PPP Forgiveness from an Auditor’s Perspective
Updated: Jan 5, 2021
By Marilou C. Vroman, CPA, CFE
As a small business, we certainly understand and appreciate the importance and the benefits of the Paycheck Protection Program (“PPP”) to protect businesses and employment during the economic downturn. The program was released so quickly that there were many areas of the program that were subject to interpretation – from the initial eligibility, to the loan amount and ultimately, the amount which might be forgiven.
The spirit of the program in response to Covid-19 was primarily to encourage small business to maintain their personnel and payroll plus support certain occupancy costs. If you visit the Small Business Administration (“SBA”) website one of the first sentences describing the program states “The Paycheck Protection Program is a loan designed to provide a direct incentive for small businesses to keep their workers on the payroll” and continues to state “SBA will forgive loans if all employees are kept on the payroll for eight weeks and the money is used for payroll, rent, mortgage interest, or utilities.” The language seems clear, however ongoing questions from lenders, borrowers, attorneys, and CPAs have revealed the need for additional guidance on program compliance. With hundreds of thousands upwards to millions of dollars at stake, compliance with this program should not be taken lightly.
The loan forgiveness calculations can be somewhat complex, and are still subject to change, but the following are key guidelines established by SBA and US Treasury in the simplest of terms:
· 75% of the forgivable loan amount must have been used for eligible payroll costs
· Forgiveness is reduced if headcount is reduced and/or salaries and wages decrease
With the great deal of uncertainty that surrounded the economic health of the automotive industry as Covid-19 progressed, many dealers were within the PPP eligibility guidelines and secured loans through the program. With a new PPP note payable on the balance sheet, the question shifts towards compliance with the program and how to potentially obtain forgiveness. According to US Treasury guidance as of 5/13/20, borrowers with PPP loans greater than $2 Million and other PPP loans as appropriate will be subject to a review by the SBA for compliance. If the SBA determines in the course of its review that a borrower lacked an adequate basis for the required certification concerning the necessity of the loan request, SBA will seek repayment of the outstanding PPP loan balance and will inform the lender that the borrower is not eligible for loan forgiveness. With this in mind, what should dealers do now?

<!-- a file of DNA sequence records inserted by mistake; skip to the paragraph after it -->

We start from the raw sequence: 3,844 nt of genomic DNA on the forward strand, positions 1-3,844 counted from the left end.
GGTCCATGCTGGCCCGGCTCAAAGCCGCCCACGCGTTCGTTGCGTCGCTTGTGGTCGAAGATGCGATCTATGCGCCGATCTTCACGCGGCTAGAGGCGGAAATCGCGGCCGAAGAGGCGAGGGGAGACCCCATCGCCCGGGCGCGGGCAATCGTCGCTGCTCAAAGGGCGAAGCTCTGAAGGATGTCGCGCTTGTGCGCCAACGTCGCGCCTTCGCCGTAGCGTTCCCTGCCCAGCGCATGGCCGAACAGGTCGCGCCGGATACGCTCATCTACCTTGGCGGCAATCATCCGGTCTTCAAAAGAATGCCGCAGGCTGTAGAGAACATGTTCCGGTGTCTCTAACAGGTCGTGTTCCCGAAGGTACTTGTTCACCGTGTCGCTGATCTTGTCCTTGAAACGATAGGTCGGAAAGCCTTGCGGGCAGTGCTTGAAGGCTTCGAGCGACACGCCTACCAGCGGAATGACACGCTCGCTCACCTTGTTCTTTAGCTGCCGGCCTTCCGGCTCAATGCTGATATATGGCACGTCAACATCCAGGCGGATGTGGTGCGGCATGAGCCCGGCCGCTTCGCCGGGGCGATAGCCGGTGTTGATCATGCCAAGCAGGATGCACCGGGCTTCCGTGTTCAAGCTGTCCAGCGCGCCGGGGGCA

As I have read and listened to many interpretations of the existing guidance, my forensic instincts fire up as I put myself in the shoes of the government auditor who will determine if a business has fraudulently received funds or forgiveness under the PPP program. As I think of how we approach our internal audits, automotive dealerships have a unique but expected behavioral pace and rhythm in their underlying data and if the historical patterns deviate from the norm, these anomalies are often indicators of an underlying problem warranting further investigation. At best, deviations can be signs of performance improvement. At worst, deviations can be indicators of fraud.
As we enter the period of PPP forgiveness requests in the coming weeks, my recommendation to dealers is ensure the actions taken with personnel and operating expenditures follow patterns in the ordinary course. Most dealerships have well documented financial history, such as wage reports on file with the IRS and state, financial statements provided to manufacturers and lenders, lease agreements, cancelled checks and other documentation in support of pre-Covid-19 operational cash flows.
This is not the time to make significant changes to spending patterns in a way that might give rise to an anomaly in your dealership’s behavior in light of the PPP guidelines. A dealer may be tempted to increase benefits spending, advance pay one month’s rent, or temporarily add “ghosts” and/or related parties to the payroll and authorize an extra bonus during the PPP test period to maximize the potential loan forgiveness amount. The reality is these types of changes from historical patterns are detectable and could lead an auditor to question the dealership’s good faith certification of the need for the loan to support ongoing operations and ultimately put the loan forgiveness, and worse yet, the dealer, at risk.
When it comes to PPP, keep in mind the spirit of the program has been to sustain employment and support small businesses in a time of uncertainty. Take the time to gain a detailed understanding your dealership’s historical expense patterns, ensure historical supporting documentation is organized and available, and keep impeccable records of the dealership’s potentially forgivable expenditures, following the PPP loan origination date.
From an internal auditor’s perspective, where there is smoke, there is fire, and we will continue to investigate it until we find its source. The best approach is to prevent the fire from happening in the first place.